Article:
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Pruning Ornamental Plants

What is Pruning? The removal of growth from a plant to maintain its health and vigor, regulate its shape, and control flowering and fruiting.Why do we Prune? To remove dead, diseased, or damage wood; to improve and maintain health and appearance. To reduce risk of branch and stem breakage. Sometimes, we must prune plants that are planted too close to buildings, walkways, or driveways that interfere with traffic flow. Pruning trees can be one of the most beneficial or one of the most detrimental maintenance practices for a tree. When pruning is done correctly, it can extend a tree’s life, increase its valve in in the landscape, and minimize liability problems for its owner. Improper pruning can cause a host of structural and biological problems that lead to decrease a tree’s life, and cause pest and decay issues. Once you establish a reason for pruning, it’s important to know the three T’s for proper pruning: 1. Using the right TOOL for the pruning task, (2) Using the correct TECHNIQUE to accomplish your objective, (3) and pruning at the right TIME to minimize cold damage or to avoid removing flower buds.

Tools:

Hand Pruner: For cuts pencil size or smaller, use hand pruners. There are two basic types of hand pruners; scissor-cut pruners and anvil-cut pruners. Scissor-cut pruners are better for herbaceous stems since the anvil-cut shears tend to crush the tissue.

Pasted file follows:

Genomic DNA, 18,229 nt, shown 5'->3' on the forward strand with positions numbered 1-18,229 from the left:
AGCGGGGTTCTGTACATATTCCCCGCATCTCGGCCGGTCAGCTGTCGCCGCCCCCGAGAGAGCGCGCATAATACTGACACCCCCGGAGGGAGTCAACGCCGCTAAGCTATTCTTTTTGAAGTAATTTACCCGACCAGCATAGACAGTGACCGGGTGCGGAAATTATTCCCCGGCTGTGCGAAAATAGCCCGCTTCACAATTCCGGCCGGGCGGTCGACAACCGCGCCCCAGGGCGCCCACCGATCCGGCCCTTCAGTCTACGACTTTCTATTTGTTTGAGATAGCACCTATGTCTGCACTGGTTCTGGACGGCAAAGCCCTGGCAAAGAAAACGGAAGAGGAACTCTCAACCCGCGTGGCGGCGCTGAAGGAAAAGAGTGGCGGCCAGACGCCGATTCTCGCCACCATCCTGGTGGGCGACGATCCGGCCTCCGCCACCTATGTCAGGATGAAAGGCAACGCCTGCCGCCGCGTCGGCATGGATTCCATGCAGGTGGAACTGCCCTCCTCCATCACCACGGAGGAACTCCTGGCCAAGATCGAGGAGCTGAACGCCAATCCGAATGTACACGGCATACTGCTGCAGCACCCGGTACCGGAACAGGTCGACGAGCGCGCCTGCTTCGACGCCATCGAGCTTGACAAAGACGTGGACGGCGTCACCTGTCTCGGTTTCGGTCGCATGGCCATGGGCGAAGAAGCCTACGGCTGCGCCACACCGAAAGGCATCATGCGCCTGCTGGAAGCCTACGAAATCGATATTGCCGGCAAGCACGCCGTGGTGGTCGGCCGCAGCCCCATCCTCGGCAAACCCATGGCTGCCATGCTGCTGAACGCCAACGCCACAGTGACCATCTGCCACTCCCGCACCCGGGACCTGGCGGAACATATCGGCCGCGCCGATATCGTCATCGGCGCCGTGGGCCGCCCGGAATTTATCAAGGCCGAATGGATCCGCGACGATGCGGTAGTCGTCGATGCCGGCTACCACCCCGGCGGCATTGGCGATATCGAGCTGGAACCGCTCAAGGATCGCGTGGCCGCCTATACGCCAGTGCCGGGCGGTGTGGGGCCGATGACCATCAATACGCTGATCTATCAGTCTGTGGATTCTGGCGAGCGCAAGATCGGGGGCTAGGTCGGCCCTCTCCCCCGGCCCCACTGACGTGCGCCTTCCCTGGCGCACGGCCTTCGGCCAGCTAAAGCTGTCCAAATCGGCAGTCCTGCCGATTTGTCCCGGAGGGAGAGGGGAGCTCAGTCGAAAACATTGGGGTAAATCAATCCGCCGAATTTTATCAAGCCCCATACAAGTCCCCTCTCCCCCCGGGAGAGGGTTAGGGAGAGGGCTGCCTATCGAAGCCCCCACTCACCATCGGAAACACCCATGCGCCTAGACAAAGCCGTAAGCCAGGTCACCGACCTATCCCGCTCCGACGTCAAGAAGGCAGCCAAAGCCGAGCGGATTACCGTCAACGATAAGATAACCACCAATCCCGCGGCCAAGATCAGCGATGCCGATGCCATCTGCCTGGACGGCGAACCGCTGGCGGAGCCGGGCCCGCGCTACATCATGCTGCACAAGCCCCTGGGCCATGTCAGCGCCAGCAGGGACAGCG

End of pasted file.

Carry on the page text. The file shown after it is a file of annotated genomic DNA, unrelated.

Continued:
Loppers, or lopping shears: are used to cut branches larger than a pencil up to two inches in diameter.

Hand and Chain Saws: are ideal for larger branches that are over 2 to 3 inches in diameter. A carpenter saw should not be substituted for a pruning saw. Pruning saws generally have coarser teeth than carpenter saws and are designed to cut on both the pull stroke and push stroke for greater cutting efficiency.

Pole Pruners: are used to remove tree limbs and branches beyond reach from ground level. Please note that hedge shears are for formal edges only.

When to Prune: Major pruning of deciduous trees is done during the winter time. During winter, the tree has no leaves and it’s easier to see the limb arrangement and determine where to make cuts.

Spring vs. Summer Flowering: Pruning time is important for flowering plants in the landscape. Some ornamental plants bloom during the spring and some during the summer. Generally, most spring-flowering plants set their flower buds the previous fall, so you would wait until after they bloom in spring to prune them. Otherwise, if you prune before they bloom, you will be removing flower buds. On the other hand, summer-flowering plants bloom on new growth of the season and would be pruned in late winter before new growth begins.

For more information on pruning ornamental plants, you are invited to register to attend the UF/IFAS Extension Osceola Pruning and Chainsaw Maintenance workshop February 12, 2019. You may register at: http://ocagriculture.eventbrite.com For all your horticulture questions contact Grantly Ricketts at gricketts@ufl.edu or 321-697-3000.

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